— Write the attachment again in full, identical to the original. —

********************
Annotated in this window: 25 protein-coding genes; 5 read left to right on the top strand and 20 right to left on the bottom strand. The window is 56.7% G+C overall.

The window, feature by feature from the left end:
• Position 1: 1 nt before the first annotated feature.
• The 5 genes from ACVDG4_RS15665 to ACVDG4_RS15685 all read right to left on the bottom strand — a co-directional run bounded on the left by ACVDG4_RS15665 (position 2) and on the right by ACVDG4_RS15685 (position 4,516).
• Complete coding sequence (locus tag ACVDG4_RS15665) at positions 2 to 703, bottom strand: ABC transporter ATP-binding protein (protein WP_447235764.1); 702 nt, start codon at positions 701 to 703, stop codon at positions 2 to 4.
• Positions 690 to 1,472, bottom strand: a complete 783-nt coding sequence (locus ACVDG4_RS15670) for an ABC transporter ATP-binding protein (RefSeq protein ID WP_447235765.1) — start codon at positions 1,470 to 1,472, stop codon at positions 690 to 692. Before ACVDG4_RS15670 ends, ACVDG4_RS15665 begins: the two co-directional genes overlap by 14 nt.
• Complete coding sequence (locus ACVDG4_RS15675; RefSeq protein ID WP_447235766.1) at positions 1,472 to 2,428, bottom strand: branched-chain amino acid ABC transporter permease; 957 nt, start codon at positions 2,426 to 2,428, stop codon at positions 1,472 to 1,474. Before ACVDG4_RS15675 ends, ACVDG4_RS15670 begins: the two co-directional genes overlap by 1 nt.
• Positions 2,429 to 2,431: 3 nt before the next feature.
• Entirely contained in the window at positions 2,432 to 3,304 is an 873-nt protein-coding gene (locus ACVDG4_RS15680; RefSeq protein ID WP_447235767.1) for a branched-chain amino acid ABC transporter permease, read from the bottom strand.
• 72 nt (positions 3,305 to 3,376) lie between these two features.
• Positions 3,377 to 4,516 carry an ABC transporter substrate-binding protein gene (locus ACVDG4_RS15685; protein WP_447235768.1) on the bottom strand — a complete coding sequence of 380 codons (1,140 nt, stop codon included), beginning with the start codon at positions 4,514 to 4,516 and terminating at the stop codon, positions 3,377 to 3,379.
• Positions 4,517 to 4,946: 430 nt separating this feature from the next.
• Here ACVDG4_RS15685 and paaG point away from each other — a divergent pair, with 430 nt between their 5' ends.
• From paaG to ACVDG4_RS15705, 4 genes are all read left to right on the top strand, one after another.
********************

Annotated in this window: 25 protein-coding genes; 5 read left to right on the top strand and 20 right to left on the bottom strand. The window is 56.7% G+C overall.

The window, feature by feature from the left end:
• Position 1: 1 nt before the first annotated feature.
• The 5 genes from ACVDG4_RS15665 to ACVDG4_RS15685 all read right to left on the bottom strand — a co-directional run bounded on the left by ACVDG4_RS15665 (position 2) and on the right by ACVDG4_RS15685 (position 4,516).
• Complete coding sequence (locus tag ACVDG4_RS15665) at positions 2 to 703, bottom strand: ABC transporter ATP-binding protein (protein WP_447235764.1); 702 nt, start codon at positions 701 to 703, stop codon at positions 2 to 4.
• Positions 690 to 1,472, bottom strand: a complete 783-nt coding sequence (locus ACVDG4_RS15670) for an ABC transporter ATP-binding protein (RefSeq protein ID WP_447235765.1) — start codon at positions 1,470 to 1,472, stop codon at positions 690 to 692. Before ACVDG4_RS15670 ends, ACVDG4_RS15665 begins: the two co-directional genes overlap by 14 nt.
• Complete coding sequence (locus ACVDG4_RS15675; RefSeq protein ID WP_447235766.1) at positions 1,472 to 2,428, bottom strand: branched-chain amino acid ABC transporter permease; 957 nt, start codon at positions 2,426 to 2,428, stop codon at positions 1,472 to 1,474. Before ACVDG4_RS15675 ends, ACVDG4_RS15670 begins: the two co-directional genes overlap by 1 nt.
• Positions 2,429 to 2,431: 3 nt before the next feature.
• Entirely contained in the window at positions 2,432 to 3,304 is an 873-nt protein-coding gene (locus ACVDG4_RS15680; RefSeq protein ID WP_447235767.1) for a branched-chain amino acid ABC transporter permease, read from the bottom strand.
• 72 nt (positions 3,305 to 3,376) lie between these two features.
• Positions 3,377 to 4,516 carry an ABC transporter substrate-binding protein gene (locus ACVDG4_RS15685; protein WP_447235768.1) on the bottom strand — a complete coding sequence of 380 codons (1,140 nt, stop codon included), beginning with the start codon at positions 4,514 to 4,516 and terminating at the stop codon, positions 3,377 to 3,379.
• Positions 4,517 to 4,946: 430 nt separating this feature from the next.
• Here ACVDG4_RS15685 and paaG point away from each other — a divergent pair, with 430 nt between their 5' ends.
• From paaG to ACVDG4_RS15705, 4 genes are all read left to right on the top strand, one after another.